Clean and store your razor blades right so they can fight another day. A simple guide on how to clean your shaving razor.
Sometimes, it’s cool to be a germaphobe. In this world of conflicting information about good and bad bacteria, it’s easy to get confused about what bacteria you want and what you don’t want coming near your body. Probiotics and other beneficial bacteria found in fermented foods, kefir, and dietary supplements should be sought out, celebrated and consumed. However, when it comes to your razor blade, you want that baby to be as sterile and bacteria free as an operating room.
1. Keep your razor blade dry and standing at attention between uses
Depending on where you shave, you probably have a favorite place to store your razor after you’re done. Places like the edge of the sink, beside the soap in the shower or in your dopp kit, right? WRONG!!! All of those places allow your razor to remain wet for longer and bang up against grim that bacteria call home. When you’re done shaving, shake your razor dry and then place it standing up right in a cup so it can finish drying. What the cup says on it may range from, “1# Dad”, “Let’s Go Bears”, “Might be vodka” or nothing at all. The point is, keep your razor dry to keep bacteria sad.
2. Turn that hot water all the way up
After you’ve finished shaving and before you store your razor, there are a few things you can hit your razor with to help sterilize it. The cheapest and hopefully always available is super hot water. The hotter the better. Turn off the cold water completely and turn the hot water all the way up. This should help kill a lot of bacteria and remove any pesky hairs and skin cells that might be trapped between the blades.
3. Get your razor a helmet
Some razors already come with covers, but if your razor doesn’t, BUY ONE. After your razor has dried off, place the cover over it so it doesn’t come into any contact with gunk flying around the air or in your dopp kit. The key is to apply the cover after the razor is dry. You don’t want to lock in moisture.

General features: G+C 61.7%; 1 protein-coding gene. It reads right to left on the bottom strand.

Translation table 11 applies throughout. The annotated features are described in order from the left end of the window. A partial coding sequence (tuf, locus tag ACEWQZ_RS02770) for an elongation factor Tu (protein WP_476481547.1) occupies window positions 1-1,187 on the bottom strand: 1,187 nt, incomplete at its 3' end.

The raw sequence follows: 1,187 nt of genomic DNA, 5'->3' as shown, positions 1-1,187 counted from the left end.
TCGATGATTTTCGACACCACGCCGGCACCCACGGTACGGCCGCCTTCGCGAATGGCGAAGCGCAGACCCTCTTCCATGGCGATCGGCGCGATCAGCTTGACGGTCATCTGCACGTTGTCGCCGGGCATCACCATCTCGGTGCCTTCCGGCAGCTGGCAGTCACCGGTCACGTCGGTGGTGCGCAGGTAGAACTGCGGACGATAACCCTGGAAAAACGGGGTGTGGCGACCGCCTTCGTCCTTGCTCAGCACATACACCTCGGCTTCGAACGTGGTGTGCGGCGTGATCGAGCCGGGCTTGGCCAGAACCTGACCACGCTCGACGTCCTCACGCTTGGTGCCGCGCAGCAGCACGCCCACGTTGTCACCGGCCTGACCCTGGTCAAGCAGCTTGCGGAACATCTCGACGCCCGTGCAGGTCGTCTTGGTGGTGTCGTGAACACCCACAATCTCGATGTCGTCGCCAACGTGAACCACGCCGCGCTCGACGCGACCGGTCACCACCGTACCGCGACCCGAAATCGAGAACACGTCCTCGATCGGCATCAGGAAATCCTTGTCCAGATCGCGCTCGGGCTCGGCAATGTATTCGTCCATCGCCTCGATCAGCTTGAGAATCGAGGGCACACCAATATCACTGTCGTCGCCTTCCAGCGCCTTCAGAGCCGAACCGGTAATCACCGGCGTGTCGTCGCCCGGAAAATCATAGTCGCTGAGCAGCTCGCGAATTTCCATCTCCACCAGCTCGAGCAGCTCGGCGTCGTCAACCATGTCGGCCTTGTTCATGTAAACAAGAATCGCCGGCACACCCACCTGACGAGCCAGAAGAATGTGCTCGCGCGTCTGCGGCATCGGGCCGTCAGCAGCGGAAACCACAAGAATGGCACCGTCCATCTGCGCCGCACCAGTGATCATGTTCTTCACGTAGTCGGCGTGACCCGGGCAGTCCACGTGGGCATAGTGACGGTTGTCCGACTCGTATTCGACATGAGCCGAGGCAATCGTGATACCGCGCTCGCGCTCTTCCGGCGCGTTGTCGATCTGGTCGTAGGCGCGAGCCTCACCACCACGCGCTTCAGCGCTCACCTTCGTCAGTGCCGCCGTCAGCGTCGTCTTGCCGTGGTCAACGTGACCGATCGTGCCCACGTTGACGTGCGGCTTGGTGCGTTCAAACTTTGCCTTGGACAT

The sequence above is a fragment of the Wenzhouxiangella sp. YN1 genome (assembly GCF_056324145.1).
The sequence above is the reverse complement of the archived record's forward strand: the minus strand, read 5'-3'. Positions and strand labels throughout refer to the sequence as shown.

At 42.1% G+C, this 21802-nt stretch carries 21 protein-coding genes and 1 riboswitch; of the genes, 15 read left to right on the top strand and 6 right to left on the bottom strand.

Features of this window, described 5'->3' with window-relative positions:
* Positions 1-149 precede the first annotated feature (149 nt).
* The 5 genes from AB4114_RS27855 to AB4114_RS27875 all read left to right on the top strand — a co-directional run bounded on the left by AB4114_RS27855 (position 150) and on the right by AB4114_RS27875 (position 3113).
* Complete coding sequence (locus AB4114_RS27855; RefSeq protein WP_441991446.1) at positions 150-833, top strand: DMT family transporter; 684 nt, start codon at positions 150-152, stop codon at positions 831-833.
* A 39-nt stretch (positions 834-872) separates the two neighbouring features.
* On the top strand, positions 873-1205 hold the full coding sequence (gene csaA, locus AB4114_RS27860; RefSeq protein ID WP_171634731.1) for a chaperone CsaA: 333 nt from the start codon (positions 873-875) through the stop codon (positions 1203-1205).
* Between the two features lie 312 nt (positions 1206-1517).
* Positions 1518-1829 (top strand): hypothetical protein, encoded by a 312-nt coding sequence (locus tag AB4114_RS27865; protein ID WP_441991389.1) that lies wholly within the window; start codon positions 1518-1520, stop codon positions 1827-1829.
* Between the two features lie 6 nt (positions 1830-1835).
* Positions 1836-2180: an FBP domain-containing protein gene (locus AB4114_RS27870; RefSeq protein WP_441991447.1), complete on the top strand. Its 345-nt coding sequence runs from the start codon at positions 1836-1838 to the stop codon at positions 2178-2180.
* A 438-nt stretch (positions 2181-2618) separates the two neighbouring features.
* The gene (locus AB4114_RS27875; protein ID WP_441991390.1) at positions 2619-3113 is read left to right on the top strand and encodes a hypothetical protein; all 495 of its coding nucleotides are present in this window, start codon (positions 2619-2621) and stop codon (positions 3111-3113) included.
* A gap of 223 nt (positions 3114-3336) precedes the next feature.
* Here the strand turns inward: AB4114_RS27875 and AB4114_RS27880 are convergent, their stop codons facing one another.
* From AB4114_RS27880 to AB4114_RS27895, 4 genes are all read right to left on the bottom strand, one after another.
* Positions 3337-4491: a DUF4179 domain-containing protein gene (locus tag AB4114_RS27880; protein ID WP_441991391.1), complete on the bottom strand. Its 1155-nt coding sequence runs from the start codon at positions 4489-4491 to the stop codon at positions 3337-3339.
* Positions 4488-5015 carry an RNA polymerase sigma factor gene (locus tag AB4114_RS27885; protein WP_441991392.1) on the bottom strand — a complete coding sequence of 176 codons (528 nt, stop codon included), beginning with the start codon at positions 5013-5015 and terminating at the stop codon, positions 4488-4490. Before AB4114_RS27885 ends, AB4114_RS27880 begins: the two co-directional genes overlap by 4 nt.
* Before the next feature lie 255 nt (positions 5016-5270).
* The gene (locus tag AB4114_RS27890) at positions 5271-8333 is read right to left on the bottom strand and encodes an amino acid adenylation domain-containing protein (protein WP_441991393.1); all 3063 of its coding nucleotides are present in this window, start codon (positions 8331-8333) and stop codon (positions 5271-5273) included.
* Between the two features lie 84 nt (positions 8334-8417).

4. You have to say goodbye to your razor at some point
For most shavers, even a wellbuilt razor will need to be retired after 5-7 shaves. Don’t get mad at the manufacturer, razors just can’t last forever. We’re sorry, but that’s just the truth. Plus, you NEVER want to shave with a dull razor. Old blades can be rusty, full of filth, covered in bacteria, and missing their moisture stripe designed to protect you while you shave.
5. Keep your shaving razor to yourself
We know you’re a good friend and gracious host, but trust us, you’re not doing yourself or your guests any favors by letting them borrow your razor. You have your bacteria and they have theirs. Together, they don’t place nice and could cause you both uncomfortable infections that can pose a serious health risk. To make matters worse, if you did contract a bacterial infection, you might have to get on antibiotics which will wipe out all of the good bacteria in your gut. Without having to walk them through a science lesson, you could:
1. Tell them “no”.
2. Tell them “yes” then throw out the razor when they’re done.
3. Tell them “no”, and send them this article.
Just DON’T do it.
6. A great time for alcohol
If you REALLY want to make sure your blade gets sterilized between uses. You can dip your shaving razor in rubbing alcohol for 10 seconds. Then, pat your face down with a premium aftershave that has witch hazel in it. This will protect your razor and your face from breakouts and infections.
- Clean your razor with alcohol
- Make sure it is stored dry
- Toss your razor blade after 5-7 shaves
- Never share your shaving razor with anyone
- Use a premium after shave
- If you cut yourself shaving, pick up The Perfect Styptic Balm by Glyder. It will stop the bleeding fast and you’ll heal in no time.